And they're also prepared to consider enforcement action against individual products as appropriate. Some companies within the food industry have step up for the plate most notably Mars Incorporated which pulled a caffeinated version of its popular Wrigley brand chewing gum off the shelves shortly after the FDA voiced their concerns.
So if you're not a food label reader you should become one. Read ingredient list and watch out for the addition of caffeine to your favorite snacks and other food. Now just to be transparent here, PediaCast is partially filled by caffeine. But little take us a long way and as with many things in life moderation is key and if caffeine is it every turn, we could easily consumed too much.
So I think the FDA makes a valid point, keep the caffeine and coffee and soda those who don't want it or need it or take in moderation but for those who want to smartly limit their intake or avoid it all together and for those with medical conditions worsen by caffeine and for the safety of children and teenagers, the drug because that's what it is shouldn't be added haphazardly to snack and food products.
Again my opinion and perhaps the more valid one and researcher are voiding the issue of caffeine safety to support their own addiction.
All right, let's just wrap up our News Parents Can Use edition of our program this week. Stick around I will be back with a final word right after this.
All right. A few episodes back we talked about high school students using so called study drugs. Basically this is when a teen takes an ADHD medication like Ritalin, Concerta, Adderall, Metadate, Vyvanse and the like. But they don't have ADHD.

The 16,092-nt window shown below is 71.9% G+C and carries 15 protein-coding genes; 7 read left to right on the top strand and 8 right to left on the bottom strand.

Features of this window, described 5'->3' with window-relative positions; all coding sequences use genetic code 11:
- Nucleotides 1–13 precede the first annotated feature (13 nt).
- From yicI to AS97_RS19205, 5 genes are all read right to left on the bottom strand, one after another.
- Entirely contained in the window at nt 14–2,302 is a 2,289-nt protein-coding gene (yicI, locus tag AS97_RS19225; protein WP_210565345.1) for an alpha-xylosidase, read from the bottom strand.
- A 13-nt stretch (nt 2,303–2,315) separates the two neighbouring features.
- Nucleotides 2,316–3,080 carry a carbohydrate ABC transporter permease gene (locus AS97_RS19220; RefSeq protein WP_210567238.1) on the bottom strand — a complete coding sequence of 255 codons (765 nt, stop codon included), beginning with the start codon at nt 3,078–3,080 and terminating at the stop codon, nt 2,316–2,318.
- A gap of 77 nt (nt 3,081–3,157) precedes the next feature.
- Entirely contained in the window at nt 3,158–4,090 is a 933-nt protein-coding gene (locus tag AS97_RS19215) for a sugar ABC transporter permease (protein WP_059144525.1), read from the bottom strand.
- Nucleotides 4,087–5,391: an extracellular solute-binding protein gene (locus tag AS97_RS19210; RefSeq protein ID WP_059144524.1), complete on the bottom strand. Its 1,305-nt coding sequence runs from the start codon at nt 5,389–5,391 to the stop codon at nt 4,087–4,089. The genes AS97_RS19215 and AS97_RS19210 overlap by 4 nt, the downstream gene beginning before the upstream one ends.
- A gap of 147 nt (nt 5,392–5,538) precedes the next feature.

They take the medication which has usually been prescribed to someone else. They take that to help them study during exam time. Remember that story it was back in episode 247. I acquitted it to academic doping and the American Academy in Neurology came up with a voice against it.
Now some of you may have asked yourself when we covered that story just how big of a problem is this. Well, researchers at the University of Michigan ask the same question to parents and teenagers and the answers are really surprising because they show a pretty big disconnect between a parents and their kids.
When pulled parents believe that about 1 in 100 students abuse study drugs and only 25% of these parents have talked to their kids about this practice but when you pulled the kids you find that 1 in 10 admit, Yes! I have used study drugs.
So parents think 1 in 100 students takes medication that's been prescribed the other kids to help them study but 1 in 10 students admit to doing it. So come on mums and dads get with the program that means some of your kids right now who were listening to my voice, some of your kids are taking someone else's medication to help them study and not telling you about it.
That's a problem. Dr. Matt Davis a Pediatrician at C.S. Mott Children's Hospital has a YouTube video where he presents the study data it's actually a fairly entertaining five minutes of your time.
If you'd like to see it head over to PediaCast.org and find the show notes for episode 255, this one and I'll provide a link for you there. As I said before and I'll say it again, parents it's our job to know what are kids are doing.
In Michigan and I suspect elsewhere when in 10 of them are abusing controlled substances to help them study. Are you OK with that? I hope not and that's my final word. I do want to thank all of you for taking time out of your day and making PediaCast a part of it.
So we really appreciate the support that I get from the listeners. We don't have a big advertising budget here at PediaCast. We really rely on you guys spreading the word and so one of the ways that is very helpful is reviews and iTunes. So if you have not reviewed PediaCast and iTunes, I encourage you to do so. It's really easy to do.
Just open up iTunes. Go to iTunes store click on podcast go to the kids and family section, you'll find PediaCast there and just click under review just to let people know of what you think about the show.